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Dodging the gangsters' bullets

KOSOVO CRISIS

The shooting of a United Nations engineer in Albania has highlighted the security risks facing aid workers. Matthew Jones finds RedR taking a lead in security awareness.

Two weeks ago United Nations water and sanitation engineer Daniel Mora-Castro was shot in the head in an attempted car-jacking incident on the outskirts of the Albanian capital Tirana. He was lucky to survive. His attackers were not Serbian soldiers but Albanian criminals who target the high-powered four-wheel drive vehicles used by aid workers.

Mora-Castro made two simple mistakes which any foreigner to Albania could have made. The first was to get caught out on the road late at night in the Tirana outskirts. The second was to have been wearing a seat belt. When his attackers ordered him out of his jeep he had to reach to take the belt off. The hijackers thought he was reaching for a gun so they shot him.

RedR - Engineers for Disaster Relief - was in Tirana this week to run a three day course on security management. Its aim is to raise awareness of the security dangers facing aid workers unaccustomed to Albania.

It is an unusual role for the engineering charity which operates out of the ICE headquarters in Great George Street, but it is one which is welcomed by International Rescue Committee health co-ordinator David Bradt.

Last week, the IRC's office in central Tirana was held up by three gunmen. Although no-one was hurt, the raiders got away with a considerable amount of money which should have been directed to Kosovan refugees.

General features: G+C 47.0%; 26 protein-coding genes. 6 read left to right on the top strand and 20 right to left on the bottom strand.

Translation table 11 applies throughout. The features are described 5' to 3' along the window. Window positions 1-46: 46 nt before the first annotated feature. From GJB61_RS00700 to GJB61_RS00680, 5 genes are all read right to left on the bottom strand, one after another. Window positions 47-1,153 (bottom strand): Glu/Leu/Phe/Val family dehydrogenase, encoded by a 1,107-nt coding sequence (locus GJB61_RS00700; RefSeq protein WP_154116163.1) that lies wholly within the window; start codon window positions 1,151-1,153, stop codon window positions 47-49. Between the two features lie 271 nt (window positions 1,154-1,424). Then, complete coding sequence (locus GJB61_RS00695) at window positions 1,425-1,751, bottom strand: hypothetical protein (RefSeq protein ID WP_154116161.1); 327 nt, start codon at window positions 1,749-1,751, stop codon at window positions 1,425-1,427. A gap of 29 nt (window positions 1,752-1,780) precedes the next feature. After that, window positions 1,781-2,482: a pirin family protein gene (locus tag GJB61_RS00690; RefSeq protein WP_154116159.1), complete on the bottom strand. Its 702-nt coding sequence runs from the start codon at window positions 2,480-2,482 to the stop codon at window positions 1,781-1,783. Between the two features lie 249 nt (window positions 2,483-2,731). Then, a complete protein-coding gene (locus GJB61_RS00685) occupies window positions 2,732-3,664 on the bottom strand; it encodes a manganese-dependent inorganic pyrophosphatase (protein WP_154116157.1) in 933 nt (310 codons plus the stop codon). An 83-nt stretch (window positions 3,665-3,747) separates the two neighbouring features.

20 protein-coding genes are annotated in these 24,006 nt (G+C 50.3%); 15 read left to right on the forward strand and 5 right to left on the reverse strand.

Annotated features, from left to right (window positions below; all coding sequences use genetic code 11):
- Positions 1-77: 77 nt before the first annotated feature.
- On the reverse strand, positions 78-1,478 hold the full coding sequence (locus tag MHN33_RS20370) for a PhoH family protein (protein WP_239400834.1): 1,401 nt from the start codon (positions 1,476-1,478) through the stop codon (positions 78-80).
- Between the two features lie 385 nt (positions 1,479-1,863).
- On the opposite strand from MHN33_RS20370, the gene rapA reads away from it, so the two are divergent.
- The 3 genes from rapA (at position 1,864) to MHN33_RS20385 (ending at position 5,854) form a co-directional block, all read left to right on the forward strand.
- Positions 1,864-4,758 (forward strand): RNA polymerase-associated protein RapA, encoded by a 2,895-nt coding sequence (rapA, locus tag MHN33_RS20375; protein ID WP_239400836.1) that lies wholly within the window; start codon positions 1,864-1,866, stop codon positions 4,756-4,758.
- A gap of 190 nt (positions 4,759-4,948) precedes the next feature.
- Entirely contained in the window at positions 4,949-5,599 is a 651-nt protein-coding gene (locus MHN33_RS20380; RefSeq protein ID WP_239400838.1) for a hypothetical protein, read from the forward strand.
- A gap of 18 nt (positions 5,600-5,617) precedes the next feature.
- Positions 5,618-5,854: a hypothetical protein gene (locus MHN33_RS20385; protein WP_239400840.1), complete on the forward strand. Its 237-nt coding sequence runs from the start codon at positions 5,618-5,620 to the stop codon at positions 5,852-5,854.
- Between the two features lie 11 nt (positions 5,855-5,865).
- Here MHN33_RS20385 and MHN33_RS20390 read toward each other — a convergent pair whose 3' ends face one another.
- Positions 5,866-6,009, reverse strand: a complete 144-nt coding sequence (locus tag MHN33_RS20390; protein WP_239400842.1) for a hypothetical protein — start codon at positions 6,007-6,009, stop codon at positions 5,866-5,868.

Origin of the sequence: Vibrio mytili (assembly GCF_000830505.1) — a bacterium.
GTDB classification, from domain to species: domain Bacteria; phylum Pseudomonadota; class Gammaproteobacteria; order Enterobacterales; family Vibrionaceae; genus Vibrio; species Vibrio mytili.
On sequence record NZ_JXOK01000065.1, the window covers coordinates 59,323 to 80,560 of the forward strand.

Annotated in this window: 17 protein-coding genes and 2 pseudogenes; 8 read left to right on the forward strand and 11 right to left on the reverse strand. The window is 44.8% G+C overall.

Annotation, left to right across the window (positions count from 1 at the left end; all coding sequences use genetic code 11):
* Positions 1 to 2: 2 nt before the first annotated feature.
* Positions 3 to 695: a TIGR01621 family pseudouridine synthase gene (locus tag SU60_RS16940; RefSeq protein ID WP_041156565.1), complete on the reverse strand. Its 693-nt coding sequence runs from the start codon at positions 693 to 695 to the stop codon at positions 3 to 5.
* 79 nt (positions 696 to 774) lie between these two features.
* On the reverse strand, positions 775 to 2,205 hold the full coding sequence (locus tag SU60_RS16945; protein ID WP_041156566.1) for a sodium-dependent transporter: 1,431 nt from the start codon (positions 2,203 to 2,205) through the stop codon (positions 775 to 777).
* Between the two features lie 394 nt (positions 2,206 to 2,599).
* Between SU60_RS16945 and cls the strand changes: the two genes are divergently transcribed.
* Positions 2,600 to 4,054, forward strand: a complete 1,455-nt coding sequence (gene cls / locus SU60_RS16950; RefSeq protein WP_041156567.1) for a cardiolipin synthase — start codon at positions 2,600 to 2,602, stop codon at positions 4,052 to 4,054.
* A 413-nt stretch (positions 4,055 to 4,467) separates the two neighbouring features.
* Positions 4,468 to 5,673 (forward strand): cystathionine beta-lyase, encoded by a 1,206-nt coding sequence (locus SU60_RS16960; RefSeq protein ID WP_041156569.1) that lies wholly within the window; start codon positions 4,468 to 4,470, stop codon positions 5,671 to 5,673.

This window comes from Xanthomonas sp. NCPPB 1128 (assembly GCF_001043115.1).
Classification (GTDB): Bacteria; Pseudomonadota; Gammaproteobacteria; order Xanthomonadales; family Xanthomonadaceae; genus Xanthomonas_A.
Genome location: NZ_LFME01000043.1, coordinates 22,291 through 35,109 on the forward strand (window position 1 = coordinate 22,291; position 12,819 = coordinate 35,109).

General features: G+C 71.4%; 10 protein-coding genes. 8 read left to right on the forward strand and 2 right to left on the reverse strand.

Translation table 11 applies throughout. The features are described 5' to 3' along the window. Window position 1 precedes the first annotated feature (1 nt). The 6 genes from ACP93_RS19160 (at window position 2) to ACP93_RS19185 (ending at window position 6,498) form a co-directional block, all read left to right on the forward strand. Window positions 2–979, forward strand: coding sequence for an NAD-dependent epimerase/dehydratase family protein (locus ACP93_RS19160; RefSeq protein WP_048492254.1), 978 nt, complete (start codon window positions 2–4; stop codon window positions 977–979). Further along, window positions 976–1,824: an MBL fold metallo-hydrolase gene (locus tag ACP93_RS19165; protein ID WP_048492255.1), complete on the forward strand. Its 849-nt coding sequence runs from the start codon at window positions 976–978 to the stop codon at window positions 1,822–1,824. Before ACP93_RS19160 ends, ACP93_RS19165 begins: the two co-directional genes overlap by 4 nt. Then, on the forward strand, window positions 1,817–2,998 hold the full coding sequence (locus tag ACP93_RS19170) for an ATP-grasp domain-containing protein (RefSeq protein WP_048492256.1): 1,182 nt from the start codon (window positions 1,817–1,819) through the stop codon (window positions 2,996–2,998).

'I signed up for the course half an hour before the gunmen burst in,' says Bradt. 'I think there is a real need for this sort of training.'

RedR's involvement in security management grew out of a need to teach its engineers what to do if they are attacked.

After gaining funding from the Department for International Development, the US government and Cable & Wireless, the charity has developed the course and is providing a vital service to the international aid community.

'What we have done is to provide a forum for non-governmental organisations to come together and focus on security concerns,' says RedR trainer Jan Davis.

'This fits into our mission as an organisation because our objective is to improve the effectiveness of emergency relief.'

Although Albania has a history of public disorder and gang violence in the last 10 years, course facilitator Koenraad Van Brabant from the Overseas Development Institute says security problems in Albania should not be exaggerated. However, he insists that engineers and other aid workers should be alert to potential problems and be aware of what can be done to limit the risks.

'Two days ago, I heard some people say that the security situation seems to be improving in Albania. But more refugees are entering the country from Macedonia and moving towards the traditionally volatile areas in the south.

'Potentially there are a number of scenarios where unrest could occur.'

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